This chapter is essential since whatever options you choose will affect all the pictures you edit. It’s a bit difficult to explain because everything depends on your own environment and whether you use the iCloud Photo Library or not.

First and foremost, check that you have chosen the option "Save Original" in the "Capture" section (see above). If you haven’t chosen to save the original, you will not be able to edit afterwards. Modifications will be applied to the Hipstamatic version by flattening it. You really do have to save the original, even if you so much as think you might ever want to edit it… except, of course, if you are absolutely sure that editing will never happen and you prefer to continue using Hipstamatic as it was, before the 300 version was released. 

Save As: you have a choice between the following two options: "Save as Versions" and "Save as Separate Files".


1. Save as Versions



In this save mode, images shot and edited with Hipstamatic are saved as one self-contained file. The original is "hidden" underneath of the Hipstamatic version. This enables lossless image editing, as well as the ability to "revert" to the original photo at any time. It also keeps your photo library cleaner, as you will only see one photo for each image you take with Hipstamatic.

That’s how the old version of Hipstamatic worked, which means that by using this option, only the original will be synchronized (on your other devices or computers) and not the version with the Hipstamatic filters. Bad news, but at least the solutions Hipstamatic offers to save your pictures, including filters, are relatively straightforward. To handle this, Hipstamatic have included a "Transfer" tool in-app. Here is how to access it:

1. From your Photos in Hipstamatic, first tap on the "Multi-Select" icon in the lower right corner of the screen
2. Select the images you would like to transfer
3. Tap on the "Action" icon in the lower right corner of the screen
4. Select the "Transfer" option
5. Choose the destination (the preferred and most effective method is "Zip and Email")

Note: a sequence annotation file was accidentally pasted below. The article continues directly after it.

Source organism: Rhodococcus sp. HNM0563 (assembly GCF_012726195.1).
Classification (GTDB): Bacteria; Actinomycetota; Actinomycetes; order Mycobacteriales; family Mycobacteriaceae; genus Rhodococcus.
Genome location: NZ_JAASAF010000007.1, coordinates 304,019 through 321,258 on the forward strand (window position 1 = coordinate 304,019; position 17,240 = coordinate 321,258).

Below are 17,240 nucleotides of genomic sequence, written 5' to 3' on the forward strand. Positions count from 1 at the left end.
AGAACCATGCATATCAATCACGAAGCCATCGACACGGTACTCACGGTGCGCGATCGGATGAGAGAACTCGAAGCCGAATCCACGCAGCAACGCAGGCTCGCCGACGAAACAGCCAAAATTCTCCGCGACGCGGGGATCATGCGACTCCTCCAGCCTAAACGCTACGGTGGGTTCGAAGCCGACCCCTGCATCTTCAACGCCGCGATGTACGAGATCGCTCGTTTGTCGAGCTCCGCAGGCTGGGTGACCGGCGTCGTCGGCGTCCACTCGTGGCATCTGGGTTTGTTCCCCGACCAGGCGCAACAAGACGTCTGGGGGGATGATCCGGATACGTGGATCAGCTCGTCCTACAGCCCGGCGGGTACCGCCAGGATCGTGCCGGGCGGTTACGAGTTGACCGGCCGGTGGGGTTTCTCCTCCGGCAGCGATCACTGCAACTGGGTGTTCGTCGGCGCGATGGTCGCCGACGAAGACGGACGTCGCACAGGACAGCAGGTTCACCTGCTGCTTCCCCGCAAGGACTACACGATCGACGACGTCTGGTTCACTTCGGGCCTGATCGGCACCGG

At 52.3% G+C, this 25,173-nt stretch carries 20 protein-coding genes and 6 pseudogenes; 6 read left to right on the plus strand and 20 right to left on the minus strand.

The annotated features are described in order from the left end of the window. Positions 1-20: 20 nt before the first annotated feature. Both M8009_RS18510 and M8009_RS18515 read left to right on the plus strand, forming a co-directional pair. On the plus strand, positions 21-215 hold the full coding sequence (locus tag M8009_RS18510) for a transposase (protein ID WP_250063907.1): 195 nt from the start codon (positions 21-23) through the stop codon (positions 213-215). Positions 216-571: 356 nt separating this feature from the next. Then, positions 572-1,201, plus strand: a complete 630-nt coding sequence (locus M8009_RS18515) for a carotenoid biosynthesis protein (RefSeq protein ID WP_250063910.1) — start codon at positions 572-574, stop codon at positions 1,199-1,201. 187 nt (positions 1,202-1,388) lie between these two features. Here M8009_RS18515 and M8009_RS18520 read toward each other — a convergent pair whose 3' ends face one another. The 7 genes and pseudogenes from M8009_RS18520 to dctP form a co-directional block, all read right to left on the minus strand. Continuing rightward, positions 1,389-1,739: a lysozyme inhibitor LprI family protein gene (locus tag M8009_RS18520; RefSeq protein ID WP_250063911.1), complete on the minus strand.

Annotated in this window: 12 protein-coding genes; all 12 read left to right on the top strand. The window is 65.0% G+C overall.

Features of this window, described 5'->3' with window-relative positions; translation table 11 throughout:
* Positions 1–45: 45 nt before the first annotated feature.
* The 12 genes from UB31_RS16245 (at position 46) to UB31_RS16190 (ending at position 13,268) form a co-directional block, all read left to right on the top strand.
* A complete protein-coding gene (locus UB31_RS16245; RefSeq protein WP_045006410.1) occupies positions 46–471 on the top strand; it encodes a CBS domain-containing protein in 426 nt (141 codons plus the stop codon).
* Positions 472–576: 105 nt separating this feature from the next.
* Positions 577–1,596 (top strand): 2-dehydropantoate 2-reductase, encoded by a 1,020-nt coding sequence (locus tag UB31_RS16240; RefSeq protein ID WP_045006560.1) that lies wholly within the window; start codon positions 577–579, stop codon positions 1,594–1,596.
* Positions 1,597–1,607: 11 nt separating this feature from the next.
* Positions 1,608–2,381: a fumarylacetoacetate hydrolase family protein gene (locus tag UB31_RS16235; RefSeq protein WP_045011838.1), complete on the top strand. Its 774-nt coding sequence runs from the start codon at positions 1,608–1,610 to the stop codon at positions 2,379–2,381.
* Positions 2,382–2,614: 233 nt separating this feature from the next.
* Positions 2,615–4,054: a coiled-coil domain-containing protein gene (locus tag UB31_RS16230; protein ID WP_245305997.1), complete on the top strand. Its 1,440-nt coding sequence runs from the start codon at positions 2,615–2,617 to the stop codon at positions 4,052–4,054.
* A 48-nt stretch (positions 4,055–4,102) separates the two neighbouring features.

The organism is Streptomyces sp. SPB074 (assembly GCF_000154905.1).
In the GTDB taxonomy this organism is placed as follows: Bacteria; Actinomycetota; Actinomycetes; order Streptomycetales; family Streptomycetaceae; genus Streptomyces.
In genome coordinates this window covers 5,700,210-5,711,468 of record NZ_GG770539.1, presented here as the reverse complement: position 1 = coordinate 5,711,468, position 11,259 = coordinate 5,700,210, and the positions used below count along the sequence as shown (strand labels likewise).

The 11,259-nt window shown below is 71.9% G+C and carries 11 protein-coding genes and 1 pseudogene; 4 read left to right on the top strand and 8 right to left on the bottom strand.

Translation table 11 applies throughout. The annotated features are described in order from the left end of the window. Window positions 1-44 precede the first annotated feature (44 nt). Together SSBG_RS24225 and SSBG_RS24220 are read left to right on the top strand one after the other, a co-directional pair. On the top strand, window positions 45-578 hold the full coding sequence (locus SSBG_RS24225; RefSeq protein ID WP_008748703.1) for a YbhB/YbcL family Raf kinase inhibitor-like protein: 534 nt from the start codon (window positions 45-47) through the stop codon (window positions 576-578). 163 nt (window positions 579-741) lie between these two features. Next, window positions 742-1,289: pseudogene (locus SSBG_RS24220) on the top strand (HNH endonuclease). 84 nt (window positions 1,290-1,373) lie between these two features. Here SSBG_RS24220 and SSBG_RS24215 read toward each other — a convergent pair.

I am a Mac-user and, as far as I’m concerned, the easiest way remains to choose "Zip and Email", after which I send the entire file over to my Mac via AirDrop. Or you can also use email, if the file isn’t too bulky.


Lastly, two notes on the "Save as Versions" option:
- This is the preferred save mode if you use iCloud Photo Library, as it will synchronize your edit across your devices and let you re-edit them non-destructively (for example, taking the photo with your iPhone and then later changing the effect on your iPad).
- If you are using the Classic Lock feature, the save mode setting is ignored. Since all photos are saved flattened and editing is disabled, this option does not apply to the app when it is locked in Classic.


2. Save as Separate Files



This is THE major novelty in this 320 version, as it solves the synchronizing problem, although it’s not as easy as you might think, and, above all, it changes the way Hipstamatic saves your photographs. Let me explain:


In this save mode, every time you shoot or edit a photo, the new image is saved as a separate photo in your library. So when you're shooting, each image you capture will result in two photos being added to your library (the original and the Hipstamatic version). When you edit, each time you press the "Save" button, a new image will be generated and added to your library.